But for Upstate, they were playing after their conference tournament and this was a big deal. The school doubled the price of regular admission, charging $15 instead of the usual $8. The tournament was hyped as the place to be for students and the Spartanburg community, with students receiving giveaways. One of these giveaways students received was a green tie-dye t-shirt (which students periodically receive during the season), with this one reading "First Dance". I am not sure making the CIT qualifies as making the "Dance", but Upstate is too proud of what they have accomplished in such a short period at the Division I level that this does not matter to them. Of course, Upstate knows how to produce hype. They have some of the nicest scoreboards with large HD video boards and a hyped up starting lineup, which seems a bit ironic in an arena with an actual seating capacity less than Charleston Southern (which was thought to be Division I's smallest arena). The usual PA announcer has a delivery more akin to what you find with professional wrestling, although he was not present for this game. In addition, Upstate promoted Eddie Payne's 400th career coaching victory that came with he school's 20th win in their final regular season game. Payne was credited on his profile with 380 career wins going in to this season, but when I tallied up his win total from each school and each season, it only came out to 377. If that is correct, then Payne still had three more wins going into tonight's game to get career win 400. But Upstate seems to promote what it can, and Payne has had a long career at many different places leading up to his success at USC Upstate.
So with all this hype surrounding the CIT, I looked into buying a seat online. However the ticket system used by the CIT for Upstate was different from their regular system and this newer system did not show seat locations. I held off on buying a ticket, and checked a few hours before tip to see the webpage say there were no tickets left. I briefly panicked, although I figured that most likely Upstate had taken the online sales down in order to manage sales at the door. But shortly afterwards the tickets were back up online, so I made sure I got one. And by game time Upstate did sell out, not bad for the CIT although this was a rather small arena with only 818 seats. And when I got there, Upstate had a tailgate party where they were selling food outside the arena. I already had eaten before, so I did not get anything. I could tell that Upstate seemed to deeply care about this game, which few teams do with the CIT.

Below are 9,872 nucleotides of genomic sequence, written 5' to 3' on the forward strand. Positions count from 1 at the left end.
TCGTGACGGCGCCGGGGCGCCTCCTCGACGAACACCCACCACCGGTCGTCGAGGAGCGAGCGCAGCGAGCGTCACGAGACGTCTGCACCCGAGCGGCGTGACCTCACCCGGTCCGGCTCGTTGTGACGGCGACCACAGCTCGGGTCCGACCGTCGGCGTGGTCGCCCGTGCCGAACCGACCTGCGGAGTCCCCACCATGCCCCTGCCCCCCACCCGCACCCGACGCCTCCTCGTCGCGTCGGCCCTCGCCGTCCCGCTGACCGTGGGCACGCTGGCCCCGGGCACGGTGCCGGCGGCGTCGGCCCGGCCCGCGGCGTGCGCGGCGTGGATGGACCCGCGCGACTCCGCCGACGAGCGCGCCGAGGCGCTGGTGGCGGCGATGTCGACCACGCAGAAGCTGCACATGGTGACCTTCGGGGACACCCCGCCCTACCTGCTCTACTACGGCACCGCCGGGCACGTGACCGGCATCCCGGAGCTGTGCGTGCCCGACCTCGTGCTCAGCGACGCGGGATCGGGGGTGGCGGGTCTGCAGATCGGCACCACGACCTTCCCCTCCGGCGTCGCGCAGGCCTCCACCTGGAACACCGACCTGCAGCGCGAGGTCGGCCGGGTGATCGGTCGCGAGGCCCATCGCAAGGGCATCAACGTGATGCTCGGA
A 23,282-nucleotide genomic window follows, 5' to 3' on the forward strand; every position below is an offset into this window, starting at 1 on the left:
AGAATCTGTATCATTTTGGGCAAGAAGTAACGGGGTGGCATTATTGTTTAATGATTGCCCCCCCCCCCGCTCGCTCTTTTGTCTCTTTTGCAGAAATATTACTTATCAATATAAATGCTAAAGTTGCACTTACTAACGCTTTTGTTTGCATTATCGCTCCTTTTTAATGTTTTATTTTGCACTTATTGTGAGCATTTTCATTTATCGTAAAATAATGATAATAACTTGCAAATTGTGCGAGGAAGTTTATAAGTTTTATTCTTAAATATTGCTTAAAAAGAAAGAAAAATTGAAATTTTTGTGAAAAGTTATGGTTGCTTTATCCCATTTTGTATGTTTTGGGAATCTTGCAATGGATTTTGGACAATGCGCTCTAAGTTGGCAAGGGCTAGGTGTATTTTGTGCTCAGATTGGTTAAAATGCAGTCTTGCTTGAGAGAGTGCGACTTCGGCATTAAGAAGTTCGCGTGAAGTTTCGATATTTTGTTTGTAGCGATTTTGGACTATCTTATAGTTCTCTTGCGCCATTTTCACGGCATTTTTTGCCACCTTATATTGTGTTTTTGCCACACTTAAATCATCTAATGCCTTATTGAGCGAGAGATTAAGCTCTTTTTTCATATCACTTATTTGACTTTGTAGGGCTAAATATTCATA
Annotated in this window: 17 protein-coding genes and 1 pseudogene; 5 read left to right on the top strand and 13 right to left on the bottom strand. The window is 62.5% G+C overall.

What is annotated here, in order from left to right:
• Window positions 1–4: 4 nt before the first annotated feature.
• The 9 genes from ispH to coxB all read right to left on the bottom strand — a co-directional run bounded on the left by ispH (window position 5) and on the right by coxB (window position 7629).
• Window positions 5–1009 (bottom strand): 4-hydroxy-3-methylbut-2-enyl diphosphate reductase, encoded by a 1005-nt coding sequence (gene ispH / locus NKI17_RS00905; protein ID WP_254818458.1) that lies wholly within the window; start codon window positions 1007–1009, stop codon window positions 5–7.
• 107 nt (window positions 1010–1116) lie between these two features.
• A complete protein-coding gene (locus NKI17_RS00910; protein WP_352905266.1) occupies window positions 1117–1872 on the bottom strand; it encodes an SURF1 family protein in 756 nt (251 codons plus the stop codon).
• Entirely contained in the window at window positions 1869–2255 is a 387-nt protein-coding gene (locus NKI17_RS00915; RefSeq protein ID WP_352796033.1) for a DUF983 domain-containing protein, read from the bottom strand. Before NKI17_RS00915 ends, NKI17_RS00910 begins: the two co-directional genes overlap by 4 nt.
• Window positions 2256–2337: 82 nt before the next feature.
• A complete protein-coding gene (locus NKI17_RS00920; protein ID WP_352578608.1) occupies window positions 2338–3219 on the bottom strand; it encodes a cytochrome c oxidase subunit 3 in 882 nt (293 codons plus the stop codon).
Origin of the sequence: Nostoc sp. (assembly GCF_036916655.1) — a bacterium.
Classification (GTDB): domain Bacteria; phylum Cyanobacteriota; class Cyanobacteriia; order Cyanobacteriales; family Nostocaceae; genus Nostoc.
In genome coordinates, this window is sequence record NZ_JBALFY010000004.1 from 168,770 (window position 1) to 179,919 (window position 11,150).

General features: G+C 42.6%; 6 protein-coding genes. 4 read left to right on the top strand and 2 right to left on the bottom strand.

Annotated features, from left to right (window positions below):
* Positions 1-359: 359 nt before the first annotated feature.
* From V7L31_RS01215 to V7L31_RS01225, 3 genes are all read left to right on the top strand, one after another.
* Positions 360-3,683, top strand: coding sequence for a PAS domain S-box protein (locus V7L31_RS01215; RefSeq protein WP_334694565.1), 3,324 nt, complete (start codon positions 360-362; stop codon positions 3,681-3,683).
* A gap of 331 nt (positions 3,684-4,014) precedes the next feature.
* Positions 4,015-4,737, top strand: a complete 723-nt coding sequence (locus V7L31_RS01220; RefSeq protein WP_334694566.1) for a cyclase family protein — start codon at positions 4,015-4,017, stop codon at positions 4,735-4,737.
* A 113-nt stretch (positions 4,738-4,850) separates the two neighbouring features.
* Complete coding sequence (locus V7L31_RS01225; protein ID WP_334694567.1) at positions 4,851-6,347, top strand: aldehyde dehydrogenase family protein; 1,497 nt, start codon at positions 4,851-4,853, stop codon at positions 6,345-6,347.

And it seemed that one team that did not care too much about the CIT was Kent State. The Golden Flashes have a strong mid-major athletic program, with the basketball team having been to the Elite Eight ten years ago. The CIT was not a big step for their program like it was for Upstate. From reading online discussions from Kent State fans, they seemed to care about the game but less so than most of the games that came before it. But it seemed that some of the players were not too thrilled about having another game eight hours south of Kent. One bench player was quoted in the online discussion that they could "chalk it up as a loss", and this tournament was a waste of time. This seemed to mesh more with the critical view of the ghost brackets. Kent State was playing this game more as a chore than as a big game they needed to win, even though a loss meant they would not play any games for the remainder of the 2011-2012 season. Three other teams in the MAC were participating, and one of the CIT selection committee members was Antonio Gates, a former Golden Flash who went on to success in professional American-style football. Kent State was expected to show up and play, and so they went to Spartanburg. But the only question was how could they perform with little to play for?